GenoChipAnd on April 25th, National Geographic and Family Tree DNA teamed up to announce the release of a brand new version of the human Y-DNA tree. This new tree of Y chromosome mutations has over 1,200 branches — almost double the number of branches that the Genographic Project was displaying before. With this much refinement, it’s now even easier to track the historical migrations of your distant ancestors.

To celebrate this monumental roll-out, Family Tree DNA offered a 20% discount on the 37-marker Y-DNA test and all individual Y-DNA SNP (single-nucleotide polymorphism) tests, an offer which sadly expired on April 27th. However, interested parties can still have this cutting-edge anthropological genetic test performed for $200. And it’s something to keep in mind for next year certainly. What better way to celebrate DNA day than to have a full genetic profile of yourself made?

encodeAnd let’s not forget, 2012 was also the year that the Encyclopedia of DNA Elements (ENCODE) Consortium – an international collaboration of research groups funded by the National Human Genome Research Institute (NHGRI) – released the world’s most complete report on the human genome to date. Unlike the Human Genome Project, which released the first catalog of human DNA back in 2003, ENCODE was not only able to catalog the human genome’s various parts, but also what those components actually do.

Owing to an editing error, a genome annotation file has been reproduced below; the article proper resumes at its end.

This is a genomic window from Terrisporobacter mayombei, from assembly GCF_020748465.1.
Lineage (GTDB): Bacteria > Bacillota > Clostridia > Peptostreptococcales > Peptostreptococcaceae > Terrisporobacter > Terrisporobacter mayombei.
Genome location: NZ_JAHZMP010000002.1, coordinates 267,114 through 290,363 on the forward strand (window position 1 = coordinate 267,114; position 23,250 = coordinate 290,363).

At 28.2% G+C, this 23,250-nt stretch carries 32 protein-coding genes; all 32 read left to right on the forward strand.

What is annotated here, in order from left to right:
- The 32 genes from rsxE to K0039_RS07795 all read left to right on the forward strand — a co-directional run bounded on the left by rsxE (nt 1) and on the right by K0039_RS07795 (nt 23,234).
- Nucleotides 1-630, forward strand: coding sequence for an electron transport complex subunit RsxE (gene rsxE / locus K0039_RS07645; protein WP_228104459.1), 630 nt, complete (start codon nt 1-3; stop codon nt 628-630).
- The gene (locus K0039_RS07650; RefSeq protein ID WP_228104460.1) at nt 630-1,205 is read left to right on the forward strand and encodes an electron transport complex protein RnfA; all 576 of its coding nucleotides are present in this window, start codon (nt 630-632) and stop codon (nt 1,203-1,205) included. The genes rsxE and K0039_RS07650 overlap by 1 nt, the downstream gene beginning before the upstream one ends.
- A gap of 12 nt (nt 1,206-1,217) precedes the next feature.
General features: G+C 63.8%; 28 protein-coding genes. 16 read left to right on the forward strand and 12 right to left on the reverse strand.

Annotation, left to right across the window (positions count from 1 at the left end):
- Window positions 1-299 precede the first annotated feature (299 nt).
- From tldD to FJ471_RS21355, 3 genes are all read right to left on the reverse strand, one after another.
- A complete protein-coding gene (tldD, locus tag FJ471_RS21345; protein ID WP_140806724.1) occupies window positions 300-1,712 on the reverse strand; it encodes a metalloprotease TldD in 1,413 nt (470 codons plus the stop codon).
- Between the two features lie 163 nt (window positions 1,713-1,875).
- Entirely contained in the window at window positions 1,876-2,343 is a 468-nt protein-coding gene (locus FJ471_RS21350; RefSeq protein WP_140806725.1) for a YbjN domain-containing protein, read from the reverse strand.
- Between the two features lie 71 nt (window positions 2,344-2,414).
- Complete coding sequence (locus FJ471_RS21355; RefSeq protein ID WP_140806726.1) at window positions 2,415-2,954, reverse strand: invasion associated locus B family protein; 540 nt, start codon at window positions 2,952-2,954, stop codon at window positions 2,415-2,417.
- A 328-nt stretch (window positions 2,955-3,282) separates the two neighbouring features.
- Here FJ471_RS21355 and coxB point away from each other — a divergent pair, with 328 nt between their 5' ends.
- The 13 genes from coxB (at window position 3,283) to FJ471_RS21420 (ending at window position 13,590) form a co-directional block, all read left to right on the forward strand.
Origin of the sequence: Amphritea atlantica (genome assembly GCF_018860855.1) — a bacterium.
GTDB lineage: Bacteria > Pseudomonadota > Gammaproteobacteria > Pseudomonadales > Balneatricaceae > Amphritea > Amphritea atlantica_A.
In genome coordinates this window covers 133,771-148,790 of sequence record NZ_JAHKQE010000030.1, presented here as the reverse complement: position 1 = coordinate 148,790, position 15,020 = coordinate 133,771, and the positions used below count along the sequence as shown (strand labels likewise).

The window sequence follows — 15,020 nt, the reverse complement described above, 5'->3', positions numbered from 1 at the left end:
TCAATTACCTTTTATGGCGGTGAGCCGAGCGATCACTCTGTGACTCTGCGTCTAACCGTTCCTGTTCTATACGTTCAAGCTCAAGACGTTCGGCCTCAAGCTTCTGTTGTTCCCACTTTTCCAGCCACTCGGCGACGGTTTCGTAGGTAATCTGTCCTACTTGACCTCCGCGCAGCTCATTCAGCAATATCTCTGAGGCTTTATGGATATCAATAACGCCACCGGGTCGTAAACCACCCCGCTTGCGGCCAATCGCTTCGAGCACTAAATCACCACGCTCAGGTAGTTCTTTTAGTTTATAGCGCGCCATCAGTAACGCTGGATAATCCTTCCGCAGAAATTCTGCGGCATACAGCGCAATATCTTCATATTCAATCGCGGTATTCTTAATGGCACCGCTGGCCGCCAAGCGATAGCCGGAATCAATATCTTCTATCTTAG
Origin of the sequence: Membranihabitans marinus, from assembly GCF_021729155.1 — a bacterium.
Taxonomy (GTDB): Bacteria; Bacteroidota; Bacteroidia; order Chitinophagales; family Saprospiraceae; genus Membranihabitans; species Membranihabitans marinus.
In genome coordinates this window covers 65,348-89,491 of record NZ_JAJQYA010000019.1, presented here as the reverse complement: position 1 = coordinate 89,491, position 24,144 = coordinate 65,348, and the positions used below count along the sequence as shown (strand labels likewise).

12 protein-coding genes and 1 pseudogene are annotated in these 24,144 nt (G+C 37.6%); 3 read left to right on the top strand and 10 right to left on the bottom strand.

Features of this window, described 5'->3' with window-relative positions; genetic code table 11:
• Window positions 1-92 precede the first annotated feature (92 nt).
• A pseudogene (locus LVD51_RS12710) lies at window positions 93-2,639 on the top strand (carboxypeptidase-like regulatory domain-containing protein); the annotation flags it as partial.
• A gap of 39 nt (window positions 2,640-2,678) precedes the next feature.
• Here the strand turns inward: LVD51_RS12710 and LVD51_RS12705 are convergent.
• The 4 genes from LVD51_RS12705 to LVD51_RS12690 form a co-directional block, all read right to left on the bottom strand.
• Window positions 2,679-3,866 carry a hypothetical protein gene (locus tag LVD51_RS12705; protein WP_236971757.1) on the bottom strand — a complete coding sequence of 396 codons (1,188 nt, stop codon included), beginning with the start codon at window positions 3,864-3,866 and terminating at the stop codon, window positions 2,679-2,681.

Among the initiative’s many findings was that so-called “junk DNA” – outlier DNA sequences that do not encode for protein sequences – are not junk at all, and are in fact responsible for such things as gene regulation, disease onset, and even human height. As I’ve said before, these findings will go a long way towards developing gene therapy, biotechnology that seeks to create artificial DNA and self-assembling structures, and even cloning.